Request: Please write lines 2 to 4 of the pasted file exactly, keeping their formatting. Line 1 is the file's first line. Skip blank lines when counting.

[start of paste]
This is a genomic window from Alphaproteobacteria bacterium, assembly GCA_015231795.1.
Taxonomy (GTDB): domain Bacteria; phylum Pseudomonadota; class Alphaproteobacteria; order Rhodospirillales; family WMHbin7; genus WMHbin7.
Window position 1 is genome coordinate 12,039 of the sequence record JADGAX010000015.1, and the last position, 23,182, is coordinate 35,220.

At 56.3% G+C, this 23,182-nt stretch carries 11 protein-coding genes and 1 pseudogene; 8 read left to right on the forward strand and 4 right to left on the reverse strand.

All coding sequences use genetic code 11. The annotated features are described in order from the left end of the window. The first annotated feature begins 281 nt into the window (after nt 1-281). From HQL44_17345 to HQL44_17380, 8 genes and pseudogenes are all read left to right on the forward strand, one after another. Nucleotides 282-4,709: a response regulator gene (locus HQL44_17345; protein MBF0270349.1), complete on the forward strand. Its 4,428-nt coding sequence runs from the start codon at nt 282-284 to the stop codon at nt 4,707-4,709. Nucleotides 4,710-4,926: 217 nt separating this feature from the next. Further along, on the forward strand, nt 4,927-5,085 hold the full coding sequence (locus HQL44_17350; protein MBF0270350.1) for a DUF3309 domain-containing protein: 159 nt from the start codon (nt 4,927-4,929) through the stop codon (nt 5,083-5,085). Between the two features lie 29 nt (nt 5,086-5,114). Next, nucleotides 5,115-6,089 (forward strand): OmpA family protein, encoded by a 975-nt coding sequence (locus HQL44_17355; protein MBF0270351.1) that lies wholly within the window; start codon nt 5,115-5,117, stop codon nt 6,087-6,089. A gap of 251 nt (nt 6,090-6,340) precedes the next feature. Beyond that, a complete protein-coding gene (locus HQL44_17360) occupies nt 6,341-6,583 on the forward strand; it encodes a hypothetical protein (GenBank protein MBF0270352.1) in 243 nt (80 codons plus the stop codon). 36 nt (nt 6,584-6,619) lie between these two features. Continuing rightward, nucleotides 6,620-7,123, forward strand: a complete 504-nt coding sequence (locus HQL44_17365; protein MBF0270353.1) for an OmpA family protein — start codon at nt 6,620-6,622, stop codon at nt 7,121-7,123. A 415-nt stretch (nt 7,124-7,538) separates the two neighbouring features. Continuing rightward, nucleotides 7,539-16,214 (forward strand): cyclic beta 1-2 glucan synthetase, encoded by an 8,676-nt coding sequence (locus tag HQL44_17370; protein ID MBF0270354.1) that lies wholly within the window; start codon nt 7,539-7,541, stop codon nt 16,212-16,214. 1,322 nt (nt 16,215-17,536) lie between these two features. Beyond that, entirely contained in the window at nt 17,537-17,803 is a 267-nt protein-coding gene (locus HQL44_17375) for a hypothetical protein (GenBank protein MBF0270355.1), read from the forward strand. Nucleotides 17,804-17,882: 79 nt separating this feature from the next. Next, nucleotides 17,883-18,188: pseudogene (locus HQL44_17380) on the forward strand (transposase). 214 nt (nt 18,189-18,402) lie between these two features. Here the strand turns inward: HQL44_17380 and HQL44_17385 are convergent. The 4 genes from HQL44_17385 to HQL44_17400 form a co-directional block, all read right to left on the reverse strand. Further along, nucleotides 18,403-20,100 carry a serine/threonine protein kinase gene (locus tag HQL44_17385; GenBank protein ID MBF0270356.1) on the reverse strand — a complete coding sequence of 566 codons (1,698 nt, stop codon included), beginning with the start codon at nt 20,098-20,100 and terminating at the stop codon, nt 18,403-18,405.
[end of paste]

Taxonomy (GTDB): domain Bacteria; phylum Pseudomonadota; class Alphaproteobacteria; order Rhodospirillales; family WMHbin7; genus WMHbin7.
Window position 1 is genome coordinate 12,039 of the sequence record JADGAX010000015.1, and the last position, 23,182, is coordinate 35,220.

At 56.3% G+C, this 23,182-nt stretch carries 11 protein-coding genes and 1 pseudogene; 8 read left to right on the forward strand and 4 right to left on the reverse strand.